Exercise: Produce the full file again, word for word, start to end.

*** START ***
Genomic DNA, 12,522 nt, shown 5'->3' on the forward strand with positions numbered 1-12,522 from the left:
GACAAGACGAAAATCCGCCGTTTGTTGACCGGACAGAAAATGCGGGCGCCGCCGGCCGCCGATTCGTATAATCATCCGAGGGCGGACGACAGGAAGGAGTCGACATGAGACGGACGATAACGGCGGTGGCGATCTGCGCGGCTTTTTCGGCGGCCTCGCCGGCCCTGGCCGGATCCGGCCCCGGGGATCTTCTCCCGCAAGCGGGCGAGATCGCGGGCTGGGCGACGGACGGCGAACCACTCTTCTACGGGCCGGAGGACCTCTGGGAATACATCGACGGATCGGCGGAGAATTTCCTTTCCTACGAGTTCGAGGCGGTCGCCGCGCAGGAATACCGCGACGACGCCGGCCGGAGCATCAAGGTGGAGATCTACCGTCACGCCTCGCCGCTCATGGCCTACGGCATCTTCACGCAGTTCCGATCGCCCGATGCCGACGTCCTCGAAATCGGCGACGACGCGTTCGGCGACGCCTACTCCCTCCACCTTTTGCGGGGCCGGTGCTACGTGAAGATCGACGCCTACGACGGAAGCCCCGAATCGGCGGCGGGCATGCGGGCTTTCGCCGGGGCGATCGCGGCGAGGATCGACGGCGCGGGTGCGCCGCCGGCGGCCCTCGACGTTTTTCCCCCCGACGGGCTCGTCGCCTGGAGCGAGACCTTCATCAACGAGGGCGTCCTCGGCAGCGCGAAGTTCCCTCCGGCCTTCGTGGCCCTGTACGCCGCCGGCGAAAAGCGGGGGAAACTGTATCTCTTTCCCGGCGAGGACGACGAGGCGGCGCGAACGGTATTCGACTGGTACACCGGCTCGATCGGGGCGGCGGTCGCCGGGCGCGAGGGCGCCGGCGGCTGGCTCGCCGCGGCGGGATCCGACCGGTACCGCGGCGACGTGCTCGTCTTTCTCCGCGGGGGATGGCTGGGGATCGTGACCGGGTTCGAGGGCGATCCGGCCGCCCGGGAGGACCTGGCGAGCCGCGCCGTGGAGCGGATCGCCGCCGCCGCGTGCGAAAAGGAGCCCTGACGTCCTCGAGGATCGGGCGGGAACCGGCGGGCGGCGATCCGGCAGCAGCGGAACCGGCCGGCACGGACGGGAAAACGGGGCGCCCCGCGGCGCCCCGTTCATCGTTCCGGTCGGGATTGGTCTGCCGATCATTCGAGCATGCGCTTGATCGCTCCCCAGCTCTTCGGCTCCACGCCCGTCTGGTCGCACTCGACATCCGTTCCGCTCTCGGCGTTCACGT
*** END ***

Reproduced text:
Genomic DNA, 12,522 nt, shown 5'->3' on the forward strand with positions numbered 1-12,522 from the left:
GACAAGACGAAAATCCGCCGTTTGTTGACCGGACAGAAAATGCGGGCGCCGCCGGCCGCCGATTCGTATAATCATCCGAGGGCGGACGACAGGAAGGAGTCGACATGAGACGGACGATAACGGCGGTGGCGATCTGCGCGGCTTTTTCGGCGGCCTCGCCGGCCCTGGCCGGATCCGGCCCCGGGGATCTTCTCCCGCAAGCGGGCGAGATCGCGGGCTGGGCGACGGACGGCGAACCACTCTTCTACGGGCCGGAGGACCTCTGGGAATACATCGACGGATCGGCGGAGAATTTCCTTTCCTACGAGTTCGAGGCGGTCGCCGCGCAGGAATACCGCGACGACGCCGGCCGGAGCATCAAGGTGGAGATCTACCGTCACGCCTCGCCGCTCATGGCCTACGGCATCTTCACGCAGTTCCGATCGCCCGATGCCGACGTCCTCGAAATCGGCGACGACGCGTTCGGCGACGCCTACTCCCTCCACCTTTTGCGGGGCCGGTGCTACGTGAAGATCGACGCCTACGACGGAAGCCCCGAATCGGCGGCGGGCATGCGGGCTTTCGCCGGGGCGATCGCGGCGAGGATCGACGGCGCGGGTGCGCCGCCGGCGGCCCTCGACGTTTTTCCCCCCGACGGGCTCGTCGCCTGGAGCGAGACCTTCATCAACGAGGGCGTCCTCGGCAGCGCGAAGTTCCCTCCGGCCTTCGTGGCCCTGTACGCCGCCGGCGAAAAGCGGGGGAAACTGTATCTCTTTCCCGGCGAGGACGACGAGGCGGCGCGAACGGTATTCGACTGGTACACCGGCTCGATCGGGGCGGCGGTCGCCGGGCGCGAGGGCGCCGGCGGCTGGCTCGCCGCGGCGGGATCCGACCGGTACCGCGGCGACGTGCTCGTCTTTCTCCGCGGGGGATGGCTGGGGATCGTGACCGGGTTCGAGGGCGATCCGGCCGCCCGGGAGGACCTGGCGAGCCGCGCCGTGGAGCGGATCGCCGCCGCCGCGTGCGAAAAGGAGCCCTGACGTCCTCGAGGATCGGGCGGGAACCGGCGGGCGGCGATCCGGCAGCAGCGGAACCGGCCGGCACGGACGGGAAAACGGGGCGCCCCGCGGCGCCCCGTTCATCGTTCCGGTCGGGATTGGTCTGCCGATCATTCGAGCATGCGCTTGATCGCTCCCCAGCTCTTCGGCTCCACGCCCGTCTGGTCGCACTCGACATCCGTTCCGCTCTCGGCGTTCACGT